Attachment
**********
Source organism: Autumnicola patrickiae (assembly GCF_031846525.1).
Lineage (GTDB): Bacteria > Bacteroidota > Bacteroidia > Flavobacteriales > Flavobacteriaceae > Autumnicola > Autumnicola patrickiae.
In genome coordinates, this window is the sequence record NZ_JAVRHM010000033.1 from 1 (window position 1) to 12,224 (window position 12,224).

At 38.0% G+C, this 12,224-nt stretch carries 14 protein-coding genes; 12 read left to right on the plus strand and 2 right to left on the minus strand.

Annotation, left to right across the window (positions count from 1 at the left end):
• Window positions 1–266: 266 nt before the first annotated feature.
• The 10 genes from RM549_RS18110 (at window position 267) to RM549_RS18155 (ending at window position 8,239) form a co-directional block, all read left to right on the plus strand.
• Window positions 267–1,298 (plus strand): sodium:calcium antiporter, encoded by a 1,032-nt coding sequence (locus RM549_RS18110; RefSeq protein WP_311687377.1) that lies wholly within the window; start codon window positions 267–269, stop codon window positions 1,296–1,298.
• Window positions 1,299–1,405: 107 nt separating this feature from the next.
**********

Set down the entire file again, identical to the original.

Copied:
Source organism: Autumnicola patrickiae (assembly GCF_031846525.1).
Lineage (GTDB): Bacteria > Bacteroidota > Bacteroidia > Flavobacteriales > Flavobacteriaceae > Autumnicola > Autumnicola patrickiae.
In genome coordinates, this window is the sequence record NZ_JAVRHM010000033.1 from 1 (window position 1) to 12,224 (window position 12,224).

At 38.0% G+C, this 12,224-nt stretch carries 14 protein-coding genes; 12 read left to right on the plus strand and 2 right to left on the minus strand.

Annotation, left to right across the window (positions count from 1 at the left end):
• Window positions 1–266: 266 nt before the first annotated feature.
• The 10 genes from RM549_RS18110 (at window position 267) to RM549_RS18155 (ending at window position 8,239) form a co-directional block, all read left to right on the plus strand.
• Window positions 267–1,298 (plus strand): sodium:calcium antiporter, encoded by a 1,032-nt coding sequence (locus RM549_RS18110; RefSeq protein WP_311687377.1) that lies wholly within the window; start codon window positions 267–269, stop codon window positions 1,296–1,298.
• Window positions 1,299–1,405: 107 nt separating this feature from the next.